Search: NATO,Syria (33 materials)


Istanbul Terrorist Attack: What Awaits Turkey and its Neighbors?

... at least 50. And in January 2021, a car bombing in the same Afrin region claimed the lives of six civilians and wounded about 25 others. No one has taken responsibility for the attack, but Ankara blamed the YPG for the explosion. Neither Turkey’s NATO allies nor most EU countries, which included the PKK in their terrorist lists, had any doubts about its terrorist component. But Ankara’s partners have been less consistent with the PKK affiliates of the KCK. Washington has chosen the Syrian branch of the PKK, the PYD, and its combat wing, the YPG, as its priority ally in the fight against the IS terrorists (an organization recognized as terrorist and banned in Russia). This, however, did not happen immediately as the Pentagon and ...


A ‘Patriotic Heretic’ Favoring Renewal of U.S.-Russian Détente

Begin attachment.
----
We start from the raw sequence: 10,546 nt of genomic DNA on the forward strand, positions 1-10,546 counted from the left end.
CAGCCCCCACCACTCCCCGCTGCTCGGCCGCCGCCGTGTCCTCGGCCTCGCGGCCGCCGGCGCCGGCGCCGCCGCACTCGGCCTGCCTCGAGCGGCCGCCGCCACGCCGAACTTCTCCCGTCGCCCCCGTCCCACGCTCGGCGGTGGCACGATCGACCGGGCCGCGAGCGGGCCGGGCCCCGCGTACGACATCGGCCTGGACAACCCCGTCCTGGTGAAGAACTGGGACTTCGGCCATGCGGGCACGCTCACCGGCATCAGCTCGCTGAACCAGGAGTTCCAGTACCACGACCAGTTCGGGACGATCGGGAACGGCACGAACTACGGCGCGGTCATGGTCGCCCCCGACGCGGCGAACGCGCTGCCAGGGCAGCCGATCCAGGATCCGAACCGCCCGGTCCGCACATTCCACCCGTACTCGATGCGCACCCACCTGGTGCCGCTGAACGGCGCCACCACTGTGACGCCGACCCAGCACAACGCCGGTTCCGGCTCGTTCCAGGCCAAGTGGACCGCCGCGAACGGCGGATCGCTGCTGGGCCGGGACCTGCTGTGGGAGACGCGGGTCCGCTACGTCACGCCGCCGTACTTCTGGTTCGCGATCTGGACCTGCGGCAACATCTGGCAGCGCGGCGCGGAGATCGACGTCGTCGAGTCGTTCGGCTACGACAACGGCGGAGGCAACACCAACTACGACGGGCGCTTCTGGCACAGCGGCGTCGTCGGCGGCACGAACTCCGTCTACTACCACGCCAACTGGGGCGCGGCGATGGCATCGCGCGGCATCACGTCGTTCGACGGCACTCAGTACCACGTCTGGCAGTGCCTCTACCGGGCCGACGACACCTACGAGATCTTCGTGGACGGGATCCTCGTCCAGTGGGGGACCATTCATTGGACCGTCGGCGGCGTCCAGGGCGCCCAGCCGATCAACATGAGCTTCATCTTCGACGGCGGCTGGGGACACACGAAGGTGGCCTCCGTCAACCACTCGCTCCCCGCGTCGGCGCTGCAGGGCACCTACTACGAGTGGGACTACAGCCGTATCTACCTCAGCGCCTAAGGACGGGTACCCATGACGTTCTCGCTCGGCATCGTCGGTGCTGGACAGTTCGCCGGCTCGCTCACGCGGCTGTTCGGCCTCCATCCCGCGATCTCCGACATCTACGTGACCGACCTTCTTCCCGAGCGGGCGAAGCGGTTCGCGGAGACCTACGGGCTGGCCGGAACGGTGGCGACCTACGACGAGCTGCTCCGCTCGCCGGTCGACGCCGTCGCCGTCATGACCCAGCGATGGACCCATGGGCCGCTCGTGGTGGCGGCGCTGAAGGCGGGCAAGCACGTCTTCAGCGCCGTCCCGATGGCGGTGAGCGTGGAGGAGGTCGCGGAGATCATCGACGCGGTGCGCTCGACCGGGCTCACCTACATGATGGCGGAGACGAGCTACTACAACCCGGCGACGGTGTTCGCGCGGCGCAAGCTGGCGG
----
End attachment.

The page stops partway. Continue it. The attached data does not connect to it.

... expanding its membership to the borders of Russia. In its April 2018 Bucharest Declaration, members concurred that the alliance “welcomes Ukraine’s and Georgia’s Euro-Atlantic aspirations for membership ... [and] these countries will become members of NATO.” [ 28 ] On war in Syria, regime change in Libya, and Kosovo’s independence Cohen writes that a U.S.-Russia détente also died in Syria, where the two largely failed to cooperate to defeat Islamist extremist forces. And while some American politicians (such as Hillary ...


Russia’s Comeback Isn’t Stopping With Syria